My two daughters just spent the weekend with Grammy and Grampy at a resort in Palm Desert, while Jeff and I stayed at Grammy and Grampy's house in Newport Beach. It was heaven all around. But then on Sunday afternoon, when we had been reunited, it was the opposite.

Liv and I set off from the beach house together in our family's oldest car, which is without air conditioning. A stop at the produce market, and we were back in the car, sweating, with the windows down at 70 mph. Livie starts to scream, "I can't hear the music with the windows down!" And I start to yell back, "I can't roll the windows up! It's too hot!" Five minutes into this illogical exchange with my three year old, and I am screaming not to be heard over the wind, but simply because I am furious that she will not accept the situation and chill out.

"Do you want to listen to music or do you want Mommy to suffocate????"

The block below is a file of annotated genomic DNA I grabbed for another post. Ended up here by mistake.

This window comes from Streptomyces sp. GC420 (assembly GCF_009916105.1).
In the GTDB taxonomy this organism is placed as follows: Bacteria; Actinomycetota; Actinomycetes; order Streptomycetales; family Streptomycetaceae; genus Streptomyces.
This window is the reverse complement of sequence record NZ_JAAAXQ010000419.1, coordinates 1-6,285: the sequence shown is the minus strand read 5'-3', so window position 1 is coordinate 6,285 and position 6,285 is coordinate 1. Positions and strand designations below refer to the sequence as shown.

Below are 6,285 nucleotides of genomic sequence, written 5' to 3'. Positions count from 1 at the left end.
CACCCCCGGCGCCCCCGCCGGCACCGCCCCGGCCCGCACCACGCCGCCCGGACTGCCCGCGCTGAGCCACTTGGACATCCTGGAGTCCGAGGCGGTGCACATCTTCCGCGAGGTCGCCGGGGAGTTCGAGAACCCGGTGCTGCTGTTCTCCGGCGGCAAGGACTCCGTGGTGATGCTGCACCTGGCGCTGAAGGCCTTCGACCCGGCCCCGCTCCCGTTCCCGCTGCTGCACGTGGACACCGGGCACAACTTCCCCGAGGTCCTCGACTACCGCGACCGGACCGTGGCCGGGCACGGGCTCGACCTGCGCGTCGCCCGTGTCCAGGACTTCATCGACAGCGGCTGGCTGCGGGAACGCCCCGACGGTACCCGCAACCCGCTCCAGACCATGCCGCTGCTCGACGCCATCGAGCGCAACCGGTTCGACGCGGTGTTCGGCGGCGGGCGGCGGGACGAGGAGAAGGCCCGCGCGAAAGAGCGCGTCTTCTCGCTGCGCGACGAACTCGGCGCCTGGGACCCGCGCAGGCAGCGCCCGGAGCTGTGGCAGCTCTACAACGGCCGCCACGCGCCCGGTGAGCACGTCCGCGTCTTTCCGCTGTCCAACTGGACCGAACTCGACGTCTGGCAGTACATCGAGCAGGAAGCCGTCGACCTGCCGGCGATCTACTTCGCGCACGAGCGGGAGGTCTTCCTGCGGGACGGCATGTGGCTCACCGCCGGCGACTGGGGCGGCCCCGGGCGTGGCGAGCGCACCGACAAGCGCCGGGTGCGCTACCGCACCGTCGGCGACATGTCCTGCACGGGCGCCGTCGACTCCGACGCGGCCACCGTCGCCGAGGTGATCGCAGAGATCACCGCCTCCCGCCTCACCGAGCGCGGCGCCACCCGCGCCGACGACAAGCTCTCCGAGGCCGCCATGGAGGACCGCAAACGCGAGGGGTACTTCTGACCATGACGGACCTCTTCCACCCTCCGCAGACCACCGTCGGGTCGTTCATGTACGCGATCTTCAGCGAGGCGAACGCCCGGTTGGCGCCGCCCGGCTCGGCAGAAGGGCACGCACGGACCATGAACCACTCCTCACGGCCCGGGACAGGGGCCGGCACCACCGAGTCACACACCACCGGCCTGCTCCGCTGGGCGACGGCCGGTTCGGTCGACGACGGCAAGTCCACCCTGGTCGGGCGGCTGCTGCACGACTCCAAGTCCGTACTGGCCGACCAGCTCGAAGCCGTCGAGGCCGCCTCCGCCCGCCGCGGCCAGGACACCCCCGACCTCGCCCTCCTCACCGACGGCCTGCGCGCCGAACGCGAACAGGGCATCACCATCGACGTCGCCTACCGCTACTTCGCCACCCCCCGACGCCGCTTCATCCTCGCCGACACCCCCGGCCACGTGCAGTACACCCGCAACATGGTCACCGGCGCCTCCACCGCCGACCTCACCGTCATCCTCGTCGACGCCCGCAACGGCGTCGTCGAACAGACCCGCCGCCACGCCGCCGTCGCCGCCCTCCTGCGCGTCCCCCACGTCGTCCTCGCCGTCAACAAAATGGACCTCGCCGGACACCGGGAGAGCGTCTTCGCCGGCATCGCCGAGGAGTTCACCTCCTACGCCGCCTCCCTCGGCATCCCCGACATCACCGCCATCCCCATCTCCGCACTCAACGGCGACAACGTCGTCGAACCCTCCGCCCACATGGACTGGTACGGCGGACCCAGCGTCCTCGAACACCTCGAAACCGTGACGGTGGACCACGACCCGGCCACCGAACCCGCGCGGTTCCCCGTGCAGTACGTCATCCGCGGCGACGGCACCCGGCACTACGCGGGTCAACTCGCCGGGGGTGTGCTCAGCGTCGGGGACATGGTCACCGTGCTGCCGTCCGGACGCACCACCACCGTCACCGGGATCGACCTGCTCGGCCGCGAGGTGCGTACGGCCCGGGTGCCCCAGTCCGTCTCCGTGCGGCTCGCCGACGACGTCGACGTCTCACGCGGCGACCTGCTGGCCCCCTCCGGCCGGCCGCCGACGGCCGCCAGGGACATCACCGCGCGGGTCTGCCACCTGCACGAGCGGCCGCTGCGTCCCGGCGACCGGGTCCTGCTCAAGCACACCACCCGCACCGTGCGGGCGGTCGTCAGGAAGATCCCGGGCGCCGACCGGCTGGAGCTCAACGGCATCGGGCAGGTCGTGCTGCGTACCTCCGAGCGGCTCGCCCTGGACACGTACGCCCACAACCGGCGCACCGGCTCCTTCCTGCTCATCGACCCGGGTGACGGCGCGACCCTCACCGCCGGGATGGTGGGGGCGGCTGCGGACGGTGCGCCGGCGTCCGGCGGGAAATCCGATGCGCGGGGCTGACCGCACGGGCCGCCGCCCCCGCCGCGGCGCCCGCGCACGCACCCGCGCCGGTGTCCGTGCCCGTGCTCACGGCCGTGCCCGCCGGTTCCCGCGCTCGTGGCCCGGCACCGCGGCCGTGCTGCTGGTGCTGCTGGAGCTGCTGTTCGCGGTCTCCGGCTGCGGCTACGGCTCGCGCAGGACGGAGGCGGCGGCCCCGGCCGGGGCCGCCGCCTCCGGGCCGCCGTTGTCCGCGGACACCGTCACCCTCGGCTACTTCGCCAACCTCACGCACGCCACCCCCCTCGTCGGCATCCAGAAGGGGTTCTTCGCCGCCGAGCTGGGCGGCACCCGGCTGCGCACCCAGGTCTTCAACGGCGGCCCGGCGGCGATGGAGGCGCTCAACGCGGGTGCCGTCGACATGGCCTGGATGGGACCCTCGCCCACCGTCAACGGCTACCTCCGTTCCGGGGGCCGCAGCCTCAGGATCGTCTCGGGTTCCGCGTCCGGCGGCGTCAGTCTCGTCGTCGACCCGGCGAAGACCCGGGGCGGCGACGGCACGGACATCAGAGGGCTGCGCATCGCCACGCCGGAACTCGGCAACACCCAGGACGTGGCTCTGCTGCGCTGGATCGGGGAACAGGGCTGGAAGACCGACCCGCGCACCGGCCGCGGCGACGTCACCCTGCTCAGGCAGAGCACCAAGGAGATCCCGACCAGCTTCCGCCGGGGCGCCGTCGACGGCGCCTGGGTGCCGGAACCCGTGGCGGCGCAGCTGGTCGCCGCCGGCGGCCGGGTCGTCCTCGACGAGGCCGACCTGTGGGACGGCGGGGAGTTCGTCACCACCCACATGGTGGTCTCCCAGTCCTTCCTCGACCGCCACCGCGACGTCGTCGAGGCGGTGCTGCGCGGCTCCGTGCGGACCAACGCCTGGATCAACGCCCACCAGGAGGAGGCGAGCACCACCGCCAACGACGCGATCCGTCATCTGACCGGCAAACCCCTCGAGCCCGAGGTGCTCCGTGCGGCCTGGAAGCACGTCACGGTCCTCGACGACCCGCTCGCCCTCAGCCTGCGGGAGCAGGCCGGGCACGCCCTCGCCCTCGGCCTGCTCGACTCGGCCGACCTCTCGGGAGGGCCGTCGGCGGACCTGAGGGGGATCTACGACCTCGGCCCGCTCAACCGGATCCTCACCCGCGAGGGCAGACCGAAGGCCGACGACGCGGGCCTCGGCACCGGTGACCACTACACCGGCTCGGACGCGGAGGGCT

One mile later, as I stand on the shoulder of the ramp where I have pulled the car over two exits too early because I literally cannot spend another second in that boiling car with that frothing child another minute, something occurs to me. Upon reentering the atmosphere of our family, some friction may occur. And in this case, the reentry was so abrupt, we went up in flames.

It also occurred to me hours later that back on the freeway, Livie and I were experiencing the exact same emotion. We were both confronted with a situation that we greatly disliked and could not control. Livie had only an hour earlier been cruising in the back of Grammy's leather-upholstered Mercedes Benz, listening to tunes and sipping water from her own cup holder. I was chilling with my hubster on Grammy's luxury patio, listening to music and smelling salty sea air. But suddenly, we both find ourselves smelling old Volkswagen and having our other senses blasted with hot air and automobile noise. No wonder we were both ticked off.